Dr. Mike Rosebush
, who currently works in 'character development' at the Air Force Academy
, didn't mention his commitment to gay-conversion therapy when he submitted his resume to the academy in late 2008. Neither did he mention his association with the National Association for Research and Therapy of Homosexuals
(NARTH), or any other organization with which he's had dealings about reparative therapy.
And when citing his work at Focus on the Family
, he didn't mention anything about its involvement in programs to convert gays and lesbians to be heterosexuals. (Of course, there's nothing in the resume, either, that discusses him borrowing from Focus founder James Dobson's teachings
when writing about leadership for a military training manual.)
The academy released the resume today in response to the Independent'
s Nov. 12 Freedom of Information Act request
So the academy person who hired Rosebush probably didn't have much knowledge based on the resume about Rosebush's belief system, unless there were hints in the references section, which is completely redacted
based on Rosebush's right to privacy.
See for yourself. Here's the resume.
Meantime, academy Superintendent Lt. Gen. Michelle Johnson
says Rosebush stays, because all hiring procedures were followed according to Defense Department protocols. However, she adds that she's hoping to address cultural problems with a new leadership position. Her statement:
U.S. AIR FORCE ACADEMY, Colo. - We have thoughtfully and carefully reviewed the conditions and circumstances surrounding Dr. Rosebush's hire and subsequent transfer to the Center for Character and Leadership Development and validated compliance with DoD hiring practices. We have found that at no time did Dr Rosebush's personal beliefs influence any professional decision or action taken in his position at the Academy. Further, we found that there have been no complaints about his conduct or professionalism. Therefore, there is no legal basis for either his removal or transfer and Dr. Rosebush will be retained in his current position.
In addition to reviewing the individual's hiring and performance during his tenure here, we also reviewed whether the Academy could do a better job of encouraging diversity and a climate of commitment, respect and concern for one another. During the review process we consulted with cadets and others, in and outside the Academy, for diverse perspectives and concerns. It is clear that we still have work to do in creating an Academy culture that respects the views of all and encourages diversity. My response to this challenge is to continue to reinforce and foster a culture of dignity, respect and inclusion for all. To that end, I am launching several initiatives- establishing a leadership position to provide oversight and integration of culture and climate issues. This position will focus attention on strengthening our institutional climate while working with other USAFA offices and agencies to eliminate negative sub-cultures and illegal activities and sexual assault. In addition, I have directed a series of panel discussions for our cadets, inviting thoughtful leaders and the best academics to help us create a better culture and climate transformation. We will continue to explore other initiatives that provide insight and solutions to the challenges we face.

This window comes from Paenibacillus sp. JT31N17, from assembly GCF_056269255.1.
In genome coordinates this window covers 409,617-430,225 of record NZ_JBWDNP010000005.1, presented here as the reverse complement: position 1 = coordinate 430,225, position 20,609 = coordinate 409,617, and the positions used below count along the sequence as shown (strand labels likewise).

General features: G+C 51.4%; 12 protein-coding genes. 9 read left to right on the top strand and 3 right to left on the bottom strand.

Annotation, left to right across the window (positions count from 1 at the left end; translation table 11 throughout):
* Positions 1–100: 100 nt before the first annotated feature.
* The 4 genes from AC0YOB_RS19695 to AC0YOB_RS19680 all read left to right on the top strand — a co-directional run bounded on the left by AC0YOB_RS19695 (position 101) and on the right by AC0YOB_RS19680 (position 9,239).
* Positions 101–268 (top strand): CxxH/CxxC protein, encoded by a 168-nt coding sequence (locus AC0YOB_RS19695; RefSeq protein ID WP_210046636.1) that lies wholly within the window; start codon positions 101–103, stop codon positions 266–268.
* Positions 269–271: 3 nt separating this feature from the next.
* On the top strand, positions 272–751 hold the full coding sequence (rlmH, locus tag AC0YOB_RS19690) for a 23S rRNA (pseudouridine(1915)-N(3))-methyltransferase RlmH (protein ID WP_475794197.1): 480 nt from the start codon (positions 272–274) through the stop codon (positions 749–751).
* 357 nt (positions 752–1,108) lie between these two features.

As we develop lieutenants prepared to lead in our Air Force and in our nation, it is critical that we have a safe, non-threatening environment for every Airman—cadet, faculty and staff—regardless of sex, race, origin, orientation, ethnicity, religion, language, culture or life experiences.